“We get here and they say, ‘I think you guys are parking up top and they’re going to shuttle you down,’ and Troy goes, ‘No,’” Buck tells me. Aikman drove them here in his black 750 BMW. “So they say, ‘Where would you like to put it, Mr. Aikman?’ ‘Right here would be fine.’” Buck laughs. He is tieless, suit coat in a bag over his shoulder. Just then, we pass Aikman’s car, the lone luxury vehicle among the concessions trucks and golf carts in the concrete cavern beneath the stadium, in the I’m-Troy-effing-Aikman spot.
It’s 12:30 p.m. Game day. I’m in the bowels of Cowboys Stadium, walking from one of Fox’s production trucks to a service elevator, en route to the broadcast booth to meet Aikman and the rest of the crew. With me: Buck, Fox Sports V.P. of communications Dan Bell, and Steve Horn.
Horn is an editorial consultant, providing input on the ubiquitous storylines along with general, nuts-and-bolts research. He is the capable other end every time someone in the booth says, “Hey, do you remember …” He also works with Buck during baseball telecasts.
“He’s our Good Will Hunting,” Bell says.
Horn is in his early 60s, with shaggy hair, a black leather jacket and boots, and little glasses that are rimless on top and never make it all the way up the bridge of his nose. He looks like a version of Bill Wyman from a parallel universe, the one who gave up the Rolling Stones to become an accountant and plays bass in a weekend-warrior cover band. Horn carries with him a beat-up black rolling suitcase with a dozen or so paper bands around the handles—orange, gold, yellow, royal blue—with the names and dates of various games and stadiums, credentials from his travels. Inside, he has plastic bags stuffed with pieces of scribbled-on cardboard, folders and filled-up notebooks, scraps of random paper, old USA Todays. This is editorial content.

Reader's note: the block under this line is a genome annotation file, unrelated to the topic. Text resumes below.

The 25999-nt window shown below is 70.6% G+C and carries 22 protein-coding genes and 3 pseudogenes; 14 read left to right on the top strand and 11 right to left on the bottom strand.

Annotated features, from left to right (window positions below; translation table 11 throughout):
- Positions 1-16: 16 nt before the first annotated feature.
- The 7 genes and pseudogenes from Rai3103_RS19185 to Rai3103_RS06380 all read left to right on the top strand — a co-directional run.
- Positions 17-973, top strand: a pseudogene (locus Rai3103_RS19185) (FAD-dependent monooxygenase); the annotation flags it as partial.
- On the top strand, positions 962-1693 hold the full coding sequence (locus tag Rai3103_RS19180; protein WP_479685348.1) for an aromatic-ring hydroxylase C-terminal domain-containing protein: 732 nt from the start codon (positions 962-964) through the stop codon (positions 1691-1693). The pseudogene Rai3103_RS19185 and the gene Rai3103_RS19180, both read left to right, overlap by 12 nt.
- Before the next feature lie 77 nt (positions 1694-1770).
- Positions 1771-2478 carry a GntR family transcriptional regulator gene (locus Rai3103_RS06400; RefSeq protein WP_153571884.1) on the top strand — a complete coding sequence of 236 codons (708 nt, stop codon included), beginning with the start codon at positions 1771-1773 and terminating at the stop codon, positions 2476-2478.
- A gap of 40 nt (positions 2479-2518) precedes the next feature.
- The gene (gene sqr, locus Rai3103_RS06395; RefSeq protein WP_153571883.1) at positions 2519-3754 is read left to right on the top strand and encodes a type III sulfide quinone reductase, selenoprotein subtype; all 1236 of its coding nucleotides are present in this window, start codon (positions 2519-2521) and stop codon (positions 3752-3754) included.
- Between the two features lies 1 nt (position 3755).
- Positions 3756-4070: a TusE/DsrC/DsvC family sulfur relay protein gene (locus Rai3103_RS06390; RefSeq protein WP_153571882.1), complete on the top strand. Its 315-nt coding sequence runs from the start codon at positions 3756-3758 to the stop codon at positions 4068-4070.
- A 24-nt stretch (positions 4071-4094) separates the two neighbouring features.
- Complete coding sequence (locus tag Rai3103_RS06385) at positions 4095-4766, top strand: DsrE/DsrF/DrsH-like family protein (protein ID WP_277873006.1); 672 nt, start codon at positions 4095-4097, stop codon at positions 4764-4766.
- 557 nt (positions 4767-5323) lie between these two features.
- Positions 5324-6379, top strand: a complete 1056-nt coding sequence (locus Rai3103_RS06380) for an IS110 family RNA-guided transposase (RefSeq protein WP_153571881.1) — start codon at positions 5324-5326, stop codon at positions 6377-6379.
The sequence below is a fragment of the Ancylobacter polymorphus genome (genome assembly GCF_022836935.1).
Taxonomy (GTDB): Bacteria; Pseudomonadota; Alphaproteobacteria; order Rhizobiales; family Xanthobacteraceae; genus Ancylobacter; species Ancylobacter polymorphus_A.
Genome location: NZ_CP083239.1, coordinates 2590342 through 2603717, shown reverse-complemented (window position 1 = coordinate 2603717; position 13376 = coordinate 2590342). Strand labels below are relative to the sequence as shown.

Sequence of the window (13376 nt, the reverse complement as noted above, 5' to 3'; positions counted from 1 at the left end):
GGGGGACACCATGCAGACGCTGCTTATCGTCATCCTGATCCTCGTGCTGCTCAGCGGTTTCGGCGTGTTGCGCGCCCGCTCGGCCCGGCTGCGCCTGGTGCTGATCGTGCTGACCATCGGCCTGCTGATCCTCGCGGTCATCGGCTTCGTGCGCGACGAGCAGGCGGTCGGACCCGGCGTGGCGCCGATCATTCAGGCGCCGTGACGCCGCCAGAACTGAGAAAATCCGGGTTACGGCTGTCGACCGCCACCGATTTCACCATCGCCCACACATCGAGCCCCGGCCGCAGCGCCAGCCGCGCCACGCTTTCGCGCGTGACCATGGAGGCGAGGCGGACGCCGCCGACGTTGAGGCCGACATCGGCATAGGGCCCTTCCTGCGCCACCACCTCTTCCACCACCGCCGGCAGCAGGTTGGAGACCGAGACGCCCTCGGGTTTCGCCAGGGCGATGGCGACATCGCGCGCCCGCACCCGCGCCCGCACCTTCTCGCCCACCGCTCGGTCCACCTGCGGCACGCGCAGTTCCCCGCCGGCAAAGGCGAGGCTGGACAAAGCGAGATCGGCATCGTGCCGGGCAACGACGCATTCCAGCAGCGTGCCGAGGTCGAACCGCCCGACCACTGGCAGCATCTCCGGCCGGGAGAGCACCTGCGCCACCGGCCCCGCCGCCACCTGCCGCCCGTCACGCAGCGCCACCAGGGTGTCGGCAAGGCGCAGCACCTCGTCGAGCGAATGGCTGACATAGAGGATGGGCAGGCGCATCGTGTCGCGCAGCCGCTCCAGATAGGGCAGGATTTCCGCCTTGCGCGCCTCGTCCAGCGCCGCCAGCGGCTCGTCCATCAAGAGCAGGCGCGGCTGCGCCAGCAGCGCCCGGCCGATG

“He has the same mentality he had as a player as a broadcaster”
Aikman is already in the booth when we get there—jacket on, tie knotted—highlighting the sheets of notes he was typing last night. Bell nudges me and calls Aikman “relentless.” “He has the same mentality he had as a player as a broadcaster,” he says. Telling me this is Bell’s job, but doesn’t make it any less true. He doesn’t make the same kind of points about Buck, or at least not ones that don’t also involve Aikman. But then, Buck doesn’t have any Super Bowl rings.